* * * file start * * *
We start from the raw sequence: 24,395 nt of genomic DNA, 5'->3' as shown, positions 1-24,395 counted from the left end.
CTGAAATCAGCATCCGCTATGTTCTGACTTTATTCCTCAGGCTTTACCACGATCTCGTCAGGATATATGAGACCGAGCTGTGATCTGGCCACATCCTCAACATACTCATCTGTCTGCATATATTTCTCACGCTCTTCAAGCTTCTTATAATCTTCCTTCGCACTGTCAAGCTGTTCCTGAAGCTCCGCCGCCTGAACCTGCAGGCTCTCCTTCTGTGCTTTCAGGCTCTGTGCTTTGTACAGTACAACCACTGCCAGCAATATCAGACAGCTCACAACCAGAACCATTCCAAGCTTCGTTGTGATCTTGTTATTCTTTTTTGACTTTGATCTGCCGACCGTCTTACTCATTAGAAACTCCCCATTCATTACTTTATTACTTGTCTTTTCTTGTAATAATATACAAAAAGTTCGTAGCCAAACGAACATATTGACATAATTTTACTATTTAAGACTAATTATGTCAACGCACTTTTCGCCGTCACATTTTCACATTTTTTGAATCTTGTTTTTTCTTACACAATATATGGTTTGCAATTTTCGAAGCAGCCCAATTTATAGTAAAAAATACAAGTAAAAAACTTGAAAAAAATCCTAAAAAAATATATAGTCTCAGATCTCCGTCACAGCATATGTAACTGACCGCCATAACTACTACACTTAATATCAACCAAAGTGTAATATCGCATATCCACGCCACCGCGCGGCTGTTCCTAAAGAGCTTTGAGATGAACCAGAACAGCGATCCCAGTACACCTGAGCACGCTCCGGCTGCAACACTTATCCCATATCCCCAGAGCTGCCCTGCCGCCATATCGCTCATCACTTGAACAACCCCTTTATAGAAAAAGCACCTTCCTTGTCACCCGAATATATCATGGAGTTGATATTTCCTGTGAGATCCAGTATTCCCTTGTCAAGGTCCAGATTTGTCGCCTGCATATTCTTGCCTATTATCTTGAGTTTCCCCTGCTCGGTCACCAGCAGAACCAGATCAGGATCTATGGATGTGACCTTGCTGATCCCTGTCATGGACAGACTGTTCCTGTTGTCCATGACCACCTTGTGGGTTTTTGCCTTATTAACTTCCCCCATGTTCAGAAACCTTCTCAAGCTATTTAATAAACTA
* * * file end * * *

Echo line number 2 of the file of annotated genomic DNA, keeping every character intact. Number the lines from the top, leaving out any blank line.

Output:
CTGAAATCAGCATCCGCTATGTTCTGACTTTATTCCTCAGGCTTTACCACGATCTCGTCAGGATATATGAGACCGAGCTGTGATCTGGCCACATCCTCAACATACTCATCTGTCTGCATATATTTCTCACGCTCTTCAAGCTTCTTATAATCTTCCTTCGCACTGTCAAGCTGTTCCTGAAGCTCCGCCGCCTGAACCTGCAGGCTCTCCTTCTGTGCTTTCAGGCTCTGTGCTTTGTACAGTACAACCACTGCCAGCAATATCAGACAGCTCACAACCAGAACCATTCCAAGCTTCGTTGTGATCTTGTTATTCTTTTTTGACTTTGATCTGCCGACCGTCTTACTCATTAGAAACTCCCCATTCATTACTTTATTACTTGTCTTTTCTTGTAATAATATACAAAAAGTTCGTAGCCAAACGAACATATTGACATAATTTTACTATTTAAGACTAATTATGTCAACGCACTTTTCGCCGTCACATTTTCACATTTTTTGAATCTTGTTTTTTCTTACACAATATATGGTTTGCAATTTTCGAAGCAGCCCAATTTATAGTAAAAAATACAAGTAAAAAACTTGAAAAAAATCCTAAAAAAATATATAGTCTCAGATCTCCGTCACAGCATATGTAACTGACCGCCATAACTACTACACTTAATATCAACCAAAGTGTAATATCGCATATCCACGCCACCGCGCGGCTGTTCCTAAAGAGCTTTGAGATGAACCAGAACAGCGATCCCAGTACACCTGAGCACGCTCCGGCTGCAACACTTATCCCATATCCCCAGAGCTGCCCTGCCGCCATATCGCTCATCACTTGAACAACCCCTTTATAGAAAAAGCACCTTCCTTGTCACCCGAATATATCATGGAGTTGATATTTCCTGTGAGATCCAGTATTCCCTTGTCAAGGTCCAGATTTGTCGCCTGCATATTCTTGCCTATTATCTTGAGTTTCCCCTGCTCGGTCACCAGCAGAACCAGATCAGGATCTATGGATGTGACCTTGCTGATCCCTGTCATGGACAGACTGTTCCTGTTGTCCATGACCACCTTGTGGGTTTTTGCCTTATTAACTTCCCCCATGTTCAGAAACCTTCTCAAGCTATTTAATAAACTA